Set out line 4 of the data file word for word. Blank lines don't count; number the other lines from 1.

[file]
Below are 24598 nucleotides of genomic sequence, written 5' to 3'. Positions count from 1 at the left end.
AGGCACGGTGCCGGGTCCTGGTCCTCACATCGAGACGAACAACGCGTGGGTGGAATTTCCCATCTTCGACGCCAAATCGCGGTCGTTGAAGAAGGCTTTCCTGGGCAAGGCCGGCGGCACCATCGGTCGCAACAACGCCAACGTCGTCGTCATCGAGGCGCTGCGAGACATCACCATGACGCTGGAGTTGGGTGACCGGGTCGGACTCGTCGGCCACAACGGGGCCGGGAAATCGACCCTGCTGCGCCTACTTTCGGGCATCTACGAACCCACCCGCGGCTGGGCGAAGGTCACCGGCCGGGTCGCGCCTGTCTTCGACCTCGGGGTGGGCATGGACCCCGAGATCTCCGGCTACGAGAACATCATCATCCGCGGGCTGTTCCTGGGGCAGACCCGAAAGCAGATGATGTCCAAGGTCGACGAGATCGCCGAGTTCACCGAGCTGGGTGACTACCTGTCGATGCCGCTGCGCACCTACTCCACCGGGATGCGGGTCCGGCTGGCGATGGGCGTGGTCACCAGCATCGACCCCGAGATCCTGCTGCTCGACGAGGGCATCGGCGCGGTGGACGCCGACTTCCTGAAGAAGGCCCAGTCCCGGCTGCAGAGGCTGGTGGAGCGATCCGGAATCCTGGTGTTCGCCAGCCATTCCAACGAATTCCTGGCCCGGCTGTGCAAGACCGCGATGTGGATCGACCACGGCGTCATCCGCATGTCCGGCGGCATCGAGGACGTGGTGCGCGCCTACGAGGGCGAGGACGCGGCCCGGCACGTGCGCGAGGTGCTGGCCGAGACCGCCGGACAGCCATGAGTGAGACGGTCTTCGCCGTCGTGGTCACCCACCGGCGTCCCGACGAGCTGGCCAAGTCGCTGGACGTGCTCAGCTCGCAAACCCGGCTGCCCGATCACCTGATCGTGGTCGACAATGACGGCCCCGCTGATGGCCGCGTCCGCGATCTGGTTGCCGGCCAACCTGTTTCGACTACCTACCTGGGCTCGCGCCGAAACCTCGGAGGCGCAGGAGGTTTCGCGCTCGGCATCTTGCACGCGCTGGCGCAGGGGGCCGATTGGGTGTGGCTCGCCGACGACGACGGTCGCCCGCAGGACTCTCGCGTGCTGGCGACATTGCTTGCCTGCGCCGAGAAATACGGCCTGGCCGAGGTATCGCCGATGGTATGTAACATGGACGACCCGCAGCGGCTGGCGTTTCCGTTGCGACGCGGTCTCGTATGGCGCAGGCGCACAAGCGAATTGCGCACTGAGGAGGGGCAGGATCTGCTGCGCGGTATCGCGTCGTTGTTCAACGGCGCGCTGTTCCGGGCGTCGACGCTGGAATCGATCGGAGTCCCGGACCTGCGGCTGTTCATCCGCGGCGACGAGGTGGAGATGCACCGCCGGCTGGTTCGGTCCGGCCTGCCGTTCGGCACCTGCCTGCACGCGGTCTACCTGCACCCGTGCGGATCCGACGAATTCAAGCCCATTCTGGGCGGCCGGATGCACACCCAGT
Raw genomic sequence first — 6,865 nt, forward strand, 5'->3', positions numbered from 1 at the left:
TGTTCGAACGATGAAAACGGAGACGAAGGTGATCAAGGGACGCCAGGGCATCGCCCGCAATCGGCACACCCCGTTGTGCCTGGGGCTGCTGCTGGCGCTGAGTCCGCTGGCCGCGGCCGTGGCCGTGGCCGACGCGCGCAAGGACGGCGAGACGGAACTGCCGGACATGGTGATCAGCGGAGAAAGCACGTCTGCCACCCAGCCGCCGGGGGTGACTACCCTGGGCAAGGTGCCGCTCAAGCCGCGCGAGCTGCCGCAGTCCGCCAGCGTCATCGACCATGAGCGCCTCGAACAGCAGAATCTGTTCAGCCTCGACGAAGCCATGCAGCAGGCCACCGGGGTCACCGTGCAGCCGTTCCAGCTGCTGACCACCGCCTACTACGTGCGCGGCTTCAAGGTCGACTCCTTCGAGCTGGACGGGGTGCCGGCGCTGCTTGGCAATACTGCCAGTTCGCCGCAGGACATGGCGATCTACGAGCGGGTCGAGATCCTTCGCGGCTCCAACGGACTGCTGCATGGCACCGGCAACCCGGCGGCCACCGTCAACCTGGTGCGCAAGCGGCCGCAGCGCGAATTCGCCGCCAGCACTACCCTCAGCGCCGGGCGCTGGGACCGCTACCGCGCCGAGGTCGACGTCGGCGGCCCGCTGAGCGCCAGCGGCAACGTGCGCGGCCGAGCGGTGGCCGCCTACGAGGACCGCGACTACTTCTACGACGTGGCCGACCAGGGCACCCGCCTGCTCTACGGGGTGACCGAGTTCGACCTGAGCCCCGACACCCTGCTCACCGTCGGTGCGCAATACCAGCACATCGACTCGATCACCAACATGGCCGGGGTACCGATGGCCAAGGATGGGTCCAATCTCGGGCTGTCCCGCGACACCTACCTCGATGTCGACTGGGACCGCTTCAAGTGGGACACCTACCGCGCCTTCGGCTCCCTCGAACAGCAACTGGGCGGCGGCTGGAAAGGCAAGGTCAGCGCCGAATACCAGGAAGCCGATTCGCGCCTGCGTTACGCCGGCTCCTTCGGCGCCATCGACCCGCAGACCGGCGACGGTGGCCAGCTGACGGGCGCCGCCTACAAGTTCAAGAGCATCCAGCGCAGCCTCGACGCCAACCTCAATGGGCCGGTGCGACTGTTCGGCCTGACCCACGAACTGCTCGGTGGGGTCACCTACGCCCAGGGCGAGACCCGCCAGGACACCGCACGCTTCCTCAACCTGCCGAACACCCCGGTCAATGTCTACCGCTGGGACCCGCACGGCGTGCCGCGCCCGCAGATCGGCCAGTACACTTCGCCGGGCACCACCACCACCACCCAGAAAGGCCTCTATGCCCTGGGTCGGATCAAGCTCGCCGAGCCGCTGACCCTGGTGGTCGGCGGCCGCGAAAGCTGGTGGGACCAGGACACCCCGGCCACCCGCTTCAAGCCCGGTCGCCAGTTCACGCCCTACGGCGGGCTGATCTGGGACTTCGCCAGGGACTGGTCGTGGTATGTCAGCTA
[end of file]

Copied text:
TGTTCGAACGATGAAAACGGAGACGAAGGTGATCAAGGGACGCCAGGGCATCGCCCGCAATCGGCACACCCCGTTGTGCCTGGGGCTGCTGCTGGCGCTGAGTCCGCTGGCCGCGGCCGTGGCCGTGGCCGACGCGCGCAAGGACGGCGAGACGGAACTGCCGGACATGGTGATCAGCGGAGAAAGCACGTCTGCCACCCAGCCGCCGGGGGTGACTACCCTGGGCAAGGTGCCGCTCAAGCCGCGCGAGCTGCCGCAGTCCGCCAGCGTCATCGACCATGAGCGCCTCGAACAGCAGAATCTGTTCAGCCTCGACGAAGCCATGCAGCAGGCCACCGGGGTCACCGTGCAGCCGTTCCAGCTGCTGACCACCGCCTACTACGTGCGCGGCTTCAAGGTCGACTCCTTCGAGCTGGACGGGGTGCCGGCGCTGCTTGGCAATACTGCCAGTTCGCCGCAGGACATGGCGATCTACGAGCGGGTCGAGATCCTTCGCGGCTCCAACGGACTGCTGCATGGCACCGGCAACCCGGCGGCCACCGTCAACCTGGTGCGCAAGCGGCCGCAGCGCGAATTCGCCGCCAGCACTACCCTCAGCGCCGGGCGCTGGGACCGCTACCGCGCCGAGGTCGACGTCGGCGGCCCGCTGAGCGCCAGCGGCAACGTGCGCGGCCGAGCGGTGGCCGCCTACGAGGACCGCGACTACTTCTACGACGTGGCCGACCAGGGCACCCGCCTGCTCTACGGGGTGACCGAGTTCGACCTGAGCCCCGACACCCTGCTCACCGTCGGTGCGCAATACCAGCACATCGACTCGATCACCAACATGGCCGGGGTACCGATGGCCAAGGATGGGTCCAATCTCGGGCTGTCCCGCGACACCTACCTCGATGTCGACTGGGACCGCTTCAAGTGGGACACCTACCGCGCCTTCGGCTCCCTCGAACAGCAACTGGGCGGCGGCTGGAAAGGCAAGGTCAGCGCCGAATACCAGGAAGCCGATTCGCGCCTGCGTTACGCCGGCTCCTTCGGCGCCATCGACCCGCAGACCGGCGACGGTGGCCAGCTGACGGGCGCCGCCTACAAGTTCAAGAGCATCCAGCGCAGCCTCGACGCCAACCTCAATGGGCCGGTGCGACTGTTCGGCCTGACCCACGAACTGCTCGGTGGGGTCACCTACGCCCAGGGCGAGACCCGCCAGGACACCGCACGCTTCCTCAACCTGCCGAACACCCCGGTCAATGTCTACCGCTGGGACCCGCACGGCGTGCCGCGCCCGCAGATCGGCCAGTACACTTCGCCGGGCACCACCACCACCACCCAGAAAGGCCTCTATGCCCTGGGTCGGATCAAGCTCGCCGAGCCGCTGACCCTGGTGGTCGGCGGCCGCGAAAGCTGGTGGGACCAGGACACCCCGGCCACCCGCTTCAAGCCCGGTCGCCAGTTCACGCCCTACGGCGGGCTGATCTGGGACTTCGCCAGGGACTGGTCGTGGTATGTCAGCTA